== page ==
Type of Document Dissertation Author Bowles, Robert Author's Email Address firstname.lastname@example.org URN etd-041599-180126 Title Essays in Public Education Degree PhD Department Economics (Arts and Sciences) Advisory Committee
Advisor Name Title Rosenthal, Stuart Committee Chair Murphy, Russell D. Committee Member Salehi-Isfahani, Djavad Committee Member Snyder, Susan K. Committee Member Tideman, Thorwald Nicolaus Committee Member Keywords
- panel data
- human capital
- general equilibrium
- educational finance
- tuition subsidies
Date of Defense 1999-03-31 Availability unrestricted AbstractChapter 1 introduces some of the issues which are addressed in the other chapters of this dissertation. These topics include: (1) the general equilibrium incentives in the provision of public education, (2) human capital production functions in economic modeling, (3) how public education spending may impact income inequality -- both positively and negatively, (4) the effect on public education spending of changes in the college wage premium, and (5) the overall efficiency of government-supplied capital.
Chapter 2 develops a public education system in which voters face general equilibrium incentives to pay taxes for education. Middle-aged voters can increase their returns to saving by increasing the aggregate amount of human capital in the economy. I find that if students differ by their ability to increase their human capital levels through schooling, then the public education policy will invest more education funds in more productive students; this perpetuates income inequality. Also, the greater the discount rate for consumption and the elasticity of education funds in the human capital production function, the more likely it is that a public system provides greater growth in the steady state than a private system.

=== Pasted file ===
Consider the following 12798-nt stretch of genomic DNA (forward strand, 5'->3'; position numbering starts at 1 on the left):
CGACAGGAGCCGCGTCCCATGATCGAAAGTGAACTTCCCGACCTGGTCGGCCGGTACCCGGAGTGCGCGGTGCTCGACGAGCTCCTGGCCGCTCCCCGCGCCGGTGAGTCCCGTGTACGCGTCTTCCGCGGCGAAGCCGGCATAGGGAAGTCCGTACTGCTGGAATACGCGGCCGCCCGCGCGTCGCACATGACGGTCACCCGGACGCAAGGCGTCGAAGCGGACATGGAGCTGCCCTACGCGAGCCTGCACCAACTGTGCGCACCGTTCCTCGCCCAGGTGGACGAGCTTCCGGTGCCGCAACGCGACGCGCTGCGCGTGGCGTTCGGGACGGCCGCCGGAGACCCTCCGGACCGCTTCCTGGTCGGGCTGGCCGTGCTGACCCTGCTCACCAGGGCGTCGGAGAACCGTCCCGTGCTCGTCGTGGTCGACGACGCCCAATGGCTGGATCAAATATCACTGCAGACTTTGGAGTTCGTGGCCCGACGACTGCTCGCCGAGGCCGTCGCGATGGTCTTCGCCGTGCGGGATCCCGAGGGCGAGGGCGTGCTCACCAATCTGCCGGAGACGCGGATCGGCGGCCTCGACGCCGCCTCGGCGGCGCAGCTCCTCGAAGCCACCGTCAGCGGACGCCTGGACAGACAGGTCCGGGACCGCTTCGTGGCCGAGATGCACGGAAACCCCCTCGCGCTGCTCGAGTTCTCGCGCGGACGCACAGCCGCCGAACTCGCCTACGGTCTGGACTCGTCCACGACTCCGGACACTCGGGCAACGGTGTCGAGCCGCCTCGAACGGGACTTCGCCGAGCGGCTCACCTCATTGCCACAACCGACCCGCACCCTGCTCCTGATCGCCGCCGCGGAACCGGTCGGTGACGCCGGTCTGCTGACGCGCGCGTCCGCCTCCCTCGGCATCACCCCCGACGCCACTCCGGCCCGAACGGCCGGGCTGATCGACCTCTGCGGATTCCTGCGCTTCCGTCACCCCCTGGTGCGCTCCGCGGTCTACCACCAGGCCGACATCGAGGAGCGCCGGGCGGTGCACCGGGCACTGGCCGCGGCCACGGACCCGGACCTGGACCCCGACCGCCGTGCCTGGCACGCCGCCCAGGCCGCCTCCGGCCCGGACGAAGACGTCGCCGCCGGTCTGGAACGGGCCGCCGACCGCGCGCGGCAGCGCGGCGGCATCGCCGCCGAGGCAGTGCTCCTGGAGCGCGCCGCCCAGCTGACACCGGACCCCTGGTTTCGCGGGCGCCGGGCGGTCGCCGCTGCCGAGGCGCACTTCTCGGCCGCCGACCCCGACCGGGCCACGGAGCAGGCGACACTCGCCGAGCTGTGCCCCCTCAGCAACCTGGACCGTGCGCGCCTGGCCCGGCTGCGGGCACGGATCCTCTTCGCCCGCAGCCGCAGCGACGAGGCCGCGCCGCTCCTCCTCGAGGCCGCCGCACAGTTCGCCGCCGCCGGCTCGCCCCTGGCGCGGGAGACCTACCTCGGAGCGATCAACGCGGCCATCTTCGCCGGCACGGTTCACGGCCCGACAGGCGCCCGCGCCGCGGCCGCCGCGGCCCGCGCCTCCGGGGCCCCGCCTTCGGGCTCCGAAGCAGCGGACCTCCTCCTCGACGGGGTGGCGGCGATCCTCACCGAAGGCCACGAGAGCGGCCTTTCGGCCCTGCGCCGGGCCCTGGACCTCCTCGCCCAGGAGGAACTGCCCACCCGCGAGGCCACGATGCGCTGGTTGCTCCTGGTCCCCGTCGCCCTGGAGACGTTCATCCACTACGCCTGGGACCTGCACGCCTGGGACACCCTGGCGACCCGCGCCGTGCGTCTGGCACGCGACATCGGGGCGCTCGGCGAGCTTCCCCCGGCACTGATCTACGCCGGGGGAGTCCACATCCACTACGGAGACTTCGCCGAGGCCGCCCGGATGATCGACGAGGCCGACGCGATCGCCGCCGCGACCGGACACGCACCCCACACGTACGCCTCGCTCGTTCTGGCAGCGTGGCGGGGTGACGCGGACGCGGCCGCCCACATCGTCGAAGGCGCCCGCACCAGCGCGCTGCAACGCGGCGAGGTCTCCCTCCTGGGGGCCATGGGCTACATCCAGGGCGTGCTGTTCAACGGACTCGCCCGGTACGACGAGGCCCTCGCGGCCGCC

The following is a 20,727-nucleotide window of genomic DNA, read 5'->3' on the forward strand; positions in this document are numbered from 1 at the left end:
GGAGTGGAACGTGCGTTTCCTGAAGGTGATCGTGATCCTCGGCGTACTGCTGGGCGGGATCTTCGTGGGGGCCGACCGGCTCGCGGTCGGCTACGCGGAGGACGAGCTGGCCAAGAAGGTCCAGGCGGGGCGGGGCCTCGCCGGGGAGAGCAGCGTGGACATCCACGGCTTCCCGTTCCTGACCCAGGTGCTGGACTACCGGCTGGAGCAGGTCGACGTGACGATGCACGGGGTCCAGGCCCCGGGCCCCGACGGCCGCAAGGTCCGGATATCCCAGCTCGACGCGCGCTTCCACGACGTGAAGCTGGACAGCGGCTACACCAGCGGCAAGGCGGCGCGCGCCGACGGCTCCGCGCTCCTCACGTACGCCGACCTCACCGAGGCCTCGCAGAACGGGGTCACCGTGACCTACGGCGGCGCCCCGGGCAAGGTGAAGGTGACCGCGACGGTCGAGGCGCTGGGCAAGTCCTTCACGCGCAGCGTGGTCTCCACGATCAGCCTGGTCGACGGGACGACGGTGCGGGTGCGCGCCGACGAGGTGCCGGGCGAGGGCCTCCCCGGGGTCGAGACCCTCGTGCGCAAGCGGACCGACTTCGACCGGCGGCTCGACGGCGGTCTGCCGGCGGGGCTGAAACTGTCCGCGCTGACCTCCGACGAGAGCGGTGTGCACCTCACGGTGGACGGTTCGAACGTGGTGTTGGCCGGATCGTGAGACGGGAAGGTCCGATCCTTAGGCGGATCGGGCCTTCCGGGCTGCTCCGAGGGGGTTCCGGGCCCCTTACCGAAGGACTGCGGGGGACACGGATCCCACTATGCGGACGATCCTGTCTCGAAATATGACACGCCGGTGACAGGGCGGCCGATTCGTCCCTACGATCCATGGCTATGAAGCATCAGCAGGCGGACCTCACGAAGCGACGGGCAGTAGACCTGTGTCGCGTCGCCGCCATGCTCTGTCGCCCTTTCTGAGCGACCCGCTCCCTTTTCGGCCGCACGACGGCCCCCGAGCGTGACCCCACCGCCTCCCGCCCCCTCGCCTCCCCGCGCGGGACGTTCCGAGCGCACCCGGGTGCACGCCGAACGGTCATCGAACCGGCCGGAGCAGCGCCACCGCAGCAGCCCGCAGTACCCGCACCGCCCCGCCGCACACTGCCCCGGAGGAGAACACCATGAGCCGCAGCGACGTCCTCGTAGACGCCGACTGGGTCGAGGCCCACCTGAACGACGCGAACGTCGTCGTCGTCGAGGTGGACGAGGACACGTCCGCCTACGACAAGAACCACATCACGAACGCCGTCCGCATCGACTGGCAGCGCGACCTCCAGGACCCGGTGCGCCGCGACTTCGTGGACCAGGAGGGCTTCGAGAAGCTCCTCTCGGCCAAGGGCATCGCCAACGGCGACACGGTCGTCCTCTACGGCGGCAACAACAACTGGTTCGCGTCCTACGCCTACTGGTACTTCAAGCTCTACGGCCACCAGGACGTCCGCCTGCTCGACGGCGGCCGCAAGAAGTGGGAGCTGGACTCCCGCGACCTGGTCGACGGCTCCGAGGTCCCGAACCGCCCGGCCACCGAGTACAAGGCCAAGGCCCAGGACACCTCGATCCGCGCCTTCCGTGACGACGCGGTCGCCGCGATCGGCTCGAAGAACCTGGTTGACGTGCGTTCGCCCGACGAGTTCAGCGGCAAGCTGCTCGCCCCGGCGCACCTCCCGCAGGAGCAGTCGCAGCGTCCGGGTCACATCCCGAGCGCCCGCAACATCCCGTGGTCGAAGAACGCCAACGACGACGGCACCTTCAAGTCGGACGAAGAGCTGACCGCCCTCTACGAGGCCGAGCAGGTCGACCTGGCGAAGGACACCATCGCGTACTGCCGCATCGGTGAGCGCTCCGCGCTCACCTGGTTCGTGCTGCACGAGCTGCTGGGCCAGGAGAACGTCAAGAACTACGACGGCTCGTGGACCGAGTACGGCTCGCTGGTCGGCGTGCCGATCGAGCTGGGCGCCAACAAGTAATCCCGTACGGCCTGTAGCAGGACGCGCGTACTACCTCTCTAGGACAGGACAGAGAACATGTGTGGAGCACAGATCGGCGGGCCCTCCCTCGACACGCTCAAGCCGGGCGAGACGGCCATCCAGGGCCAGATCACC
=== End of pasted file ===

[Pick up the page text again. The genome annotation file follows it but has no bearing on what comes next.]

Chapter 3 studies the allocation of government spending between general tuition subsidies for college students and need-based aid which is directed solely towards students from low-income households. The way to maximize the number of students may be to provide some need-based aid. I find that government provides more aid directed to low-income students if need-based tuition subsidies are provided rather than student loan subsidies. I also look at the effects of changes in parameters, such as the cost of education and the college wage premium, on the policies.
Chapter 4 investigates the returns to aggregate factors of production when labor is disaggregated by education level. I find that a model in which the error term is assumed to be state-wise heteroscedastic and autocorrelated does a better job of approximating the pattern of wages for the different education groups than other models (pooled OLS or random and fixed effects). In addition, this model suggests a significant positive elasticity for public capital.
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